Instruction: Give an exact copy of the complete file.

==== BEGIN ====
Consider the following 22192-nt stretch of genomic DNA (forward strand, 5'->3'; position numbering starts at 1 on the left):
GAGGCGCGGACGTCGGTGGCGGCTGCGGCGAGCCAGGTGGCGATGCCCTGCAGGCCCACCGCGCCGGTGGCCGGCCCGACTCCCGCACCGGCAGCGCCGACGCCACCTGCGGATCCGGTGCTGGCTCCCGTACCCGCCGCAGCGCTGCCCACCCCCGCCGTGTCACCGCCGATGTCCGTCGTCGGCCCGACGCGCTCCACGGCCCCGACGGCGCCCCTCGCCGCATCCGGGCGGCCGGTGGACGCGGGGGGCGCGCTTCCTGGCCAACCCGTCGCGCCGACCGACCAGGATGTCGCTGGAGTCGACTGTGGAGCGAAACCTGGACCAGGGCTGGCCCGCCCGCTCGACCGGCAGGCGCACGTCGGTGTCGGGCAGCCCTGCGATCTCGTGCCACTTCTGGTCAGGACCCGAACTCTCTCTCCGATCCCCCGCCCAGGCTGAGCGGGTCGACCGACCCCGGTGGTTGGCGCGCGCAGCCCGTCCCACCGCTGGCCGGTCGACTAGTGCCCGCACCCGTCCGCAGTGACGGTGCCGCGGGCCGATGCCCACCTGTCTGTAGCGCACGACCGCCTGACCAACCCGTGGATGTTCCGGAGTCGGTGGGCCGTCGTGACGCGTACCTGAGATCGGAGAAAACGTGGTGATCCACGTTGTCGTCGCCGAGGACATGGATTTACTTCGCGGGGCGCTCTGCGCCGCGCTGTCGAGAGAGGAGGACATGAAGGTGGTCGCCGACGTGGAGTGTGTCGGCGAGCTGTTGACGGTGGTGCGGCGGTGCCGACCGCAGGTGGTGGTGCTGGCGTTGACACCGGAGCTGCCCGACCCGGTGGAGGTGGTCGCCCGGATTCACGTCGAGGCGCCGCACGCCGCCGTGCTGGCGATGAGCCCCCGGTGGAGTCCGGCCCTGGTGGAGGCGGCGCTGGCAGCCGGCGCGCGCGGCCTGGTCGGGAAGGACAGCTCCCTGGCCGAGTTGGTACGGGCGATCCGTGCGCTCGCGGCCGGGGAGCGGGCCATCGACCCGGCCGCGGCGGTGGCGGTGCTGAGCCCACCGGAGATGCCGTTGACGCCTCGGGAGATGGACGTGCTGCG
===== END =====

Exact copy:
Consider the following 22192-nt stretch of genomic DNA (forward strand, 5'->3'; position numbering starts at 1 on the left):
GAGGCGCGGACGTCGGTGGCGGCTGCGGCGAGCCAGGTGGCGATGCCCTGCAGGCCCACCGCGCCGGTGGCCGGCCCGACTCCCGCACCGGCAGCGCCGACGCCACCTGCGGATCCGGTGCTGGCTCCCGTACCCGCCGCAGCGCTGCCCACCCCCGCCGTGTCACCGCCGATGTCCGTCGTCGGCCCGACGCGCTCCACGGCCCCGACGGCGCCCCTCGCCGCATCCGGGCGGCCGGTGGACGCGGGGGGCGCGCTTCCTGGCCAACCCGTCGCGCCGACCGACCAGGATGTCGCTGGAGTCGACTGTGGAGCGAAACCTGGACCAGGGCTGGCCCGCCCGCTCGACCGGCAGGCGCACGTCGGTGTCGGGCAGCCCTGCGATCTCGTGCCACTTCTGGTCAGGACCCGAACTCTCTCTCCGATCCCCCGCCCAGGCTGAGCGGGTCGACCGACCCCGGTGGTTGGCGCGCGCAGCCCGTCCCACCGCTGGCCGGTCGACTAGTGCCCGCACCCGTCCGCAGTGACGGTGCCGCGGGCCGATGCCCACCTGTCTGTAGCGCACGACCGCCTGACCAACCCGTGGATGTTCCGGAGTCGGTGGGCCGTCGTGACGCGTACCTGAGATCGGAGAAAACGTGGTGATCCACGTTGTCGTCGCCGAGGACATGGATTTACTTCGCGGGGCGCTCTGCGCCGCGCTGTCGAGAGAGGAGGACATGAAGGTGGTCGCCGACGTGGAGTGTGTCGGCGAGCTGTTGACGGTGGTGCGGCGGTGCCGACCGCAGGTGGTGGTGCTGGCGTTGACACCGGAGCTGCCCGACCCGGTGGAGGTGGTCGCCCGGATTCACGTCGAGGCGCCGCACGCCGCCGTGCTGGCGATGAGCCCCCGGTGGAGTCCGGCCCTGGTGGAGGCGGCGCTGGCAGCCGGCGCGCGCGGCCTGGTCGGGAAGGACAGCTCCCTGGCCGAGTTGGTACGGGCGATCCGTGCGCTCGCGGCCGGGGAGCGGGCCATCGACCCGGCCGCGGCGGTGGCGGTGCTGAGCCCACCGGAGATGCCGTTGACGCCTCGGGAGATGGACGTGCTGCG